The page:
Since the beginning of the summer, more than a dozen people have gathered each week to understand and overcome the pain of divorce. They sit in a half-circle of chairs in a place that has historically stigmatized people in their situation: a church.
The group at Valleybrook Evangelical Presbyterian Church is midway through DivorceCare, a 13-week, faith-based class on helping people who are divorced. Each week, prompted by an explanatory video, they discuss various topics and how to understand their emotions, such as depression, anger and loneliness.
The main goal of the class is to help people who are divorced not feel alone, said Ben Brychta, a church elder who helps lead the group. There are people available to listen. There are people who have gone through a similar experience, he said.
"A lot of times these people are ostracized by their family and by society," Brychta said. "They feel less than and we want them to know that God loves them."
Over the years, class sizes have ranged from five people to more than a dozen, Brychta said. This year's group of 11 people meets for a potluck dinner and the hour-long class every Wednesday night. The church also offers a DivorceCare class for children, single-parenting education and a grief sharing group.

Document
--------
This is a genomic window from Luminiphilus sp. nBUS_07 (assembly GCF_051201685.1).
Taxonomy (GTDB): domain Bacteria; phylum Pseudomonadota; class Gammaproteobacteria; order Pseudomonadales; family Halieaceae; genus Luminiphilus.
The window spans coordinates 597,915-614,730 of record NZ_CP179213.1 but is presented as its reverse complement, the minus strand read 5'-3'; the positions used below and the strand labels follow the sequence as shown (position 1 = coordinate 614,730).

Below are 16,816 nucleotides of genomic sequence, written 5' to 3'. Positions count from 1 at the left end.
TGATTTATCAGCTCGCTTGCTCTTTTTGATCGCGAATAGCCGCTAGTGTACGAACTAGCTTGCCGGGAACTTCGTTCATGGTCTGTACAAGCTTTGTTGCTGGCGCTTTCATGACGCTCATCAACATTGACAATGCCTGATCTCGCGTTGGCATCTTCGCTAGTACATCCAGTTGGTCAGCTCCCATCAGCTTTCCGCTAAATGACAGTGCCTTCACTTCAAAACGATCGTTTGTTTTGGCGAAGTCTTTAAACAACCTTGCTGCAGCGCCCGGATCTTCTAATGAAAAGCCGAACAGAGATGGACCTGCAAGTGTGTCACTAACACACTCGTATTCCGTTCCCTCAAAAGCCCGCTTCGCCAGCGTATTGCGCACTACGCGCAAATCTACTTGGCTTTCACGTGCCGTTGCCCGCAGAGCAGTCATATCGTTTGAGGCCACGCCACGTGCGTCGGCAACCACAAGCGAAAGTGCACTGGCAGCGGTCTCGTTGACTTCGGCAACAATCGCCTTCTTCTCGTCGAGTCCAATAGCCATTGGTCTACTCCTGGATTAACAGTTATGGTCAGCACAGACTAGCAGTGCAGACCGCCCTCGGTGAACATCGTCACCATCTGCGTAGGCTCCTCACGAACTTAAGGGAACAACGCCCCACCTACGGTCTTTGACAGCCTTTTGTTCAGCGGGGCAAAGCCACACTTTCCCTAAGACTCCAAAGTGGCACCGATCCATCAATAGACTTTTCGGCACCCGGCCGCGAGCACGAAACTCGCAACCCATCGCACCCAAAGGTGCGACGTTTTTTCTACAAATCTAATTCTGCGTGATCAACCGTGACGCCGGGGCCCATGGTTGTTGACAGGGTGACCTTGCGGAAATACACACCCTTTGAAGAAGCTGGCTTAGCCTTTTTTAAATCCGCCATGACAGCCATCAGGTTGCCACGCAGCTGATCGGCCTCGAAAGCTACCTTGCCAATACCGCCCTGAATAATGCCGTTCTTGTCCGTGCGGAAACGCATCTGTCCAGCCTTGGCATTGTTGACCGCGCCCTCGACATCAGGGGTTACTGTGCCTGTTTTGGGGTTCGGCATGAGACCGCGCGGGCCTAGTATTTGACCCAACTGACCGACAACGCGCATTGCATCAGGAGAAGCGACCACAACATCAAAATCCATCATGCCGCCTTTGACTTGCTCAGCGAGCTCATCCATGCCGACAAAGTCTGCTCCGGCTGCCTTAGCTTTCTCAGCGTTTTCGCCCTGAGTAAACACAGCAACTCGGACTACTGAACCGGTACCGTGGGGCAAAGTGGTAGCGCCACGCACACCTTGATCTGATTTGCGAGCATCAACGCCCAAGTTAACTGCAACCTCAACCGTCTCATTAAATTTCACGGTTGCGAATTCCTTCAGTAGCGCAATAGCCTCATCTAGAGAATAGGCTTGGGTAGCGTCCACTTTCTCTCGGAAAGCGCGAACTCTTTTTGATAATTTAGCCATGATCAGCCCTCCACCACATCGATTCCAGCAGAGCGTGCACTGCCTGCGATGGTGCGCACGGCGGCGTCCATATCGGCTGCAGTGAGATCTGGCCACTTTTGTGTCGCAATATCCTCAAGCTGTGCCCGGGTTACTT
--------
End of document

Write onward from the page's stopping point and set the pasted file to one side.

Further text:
The church is focused on healing the wounds many people in today's society face, said the Rev. Tracy Edwards, Valleybrook senior pastor.
"God seems to be pulling us toward helping and equipping families," he said. " Divorce rips apart families. We want to be there."
Participants in the group are hurting and are drawn to someone who is neutral to their situation and willing to listen in a safe space, said Diane Wooten, who helps lead the course.
Brychta leads the church's effort to attract participants. He searches through court records for divorce proceedings to send people information about the course, Brychta said. Since the beginning of the year, there have been more than 700 divorces in Hamilton County, Brychta said.
Valleybrook has offered the course for free to anyone in the community for six years and helped around 75 community members, Brychta said.
"The goal is not to get people to come to our church," he said. "The goal is to minister to the community."
Scott Anderson is taking the Valleybrook class for the third time. He was married for more than a decade. He learns something new about his situation each session, he said. Like going to the gym once does not make someone healthy, with understanding his emotions and experiences there is always something to work on, Anderson said.
"You never completely heal over until you completely let go," he said. "And that's where I'm at, about ready to forgive."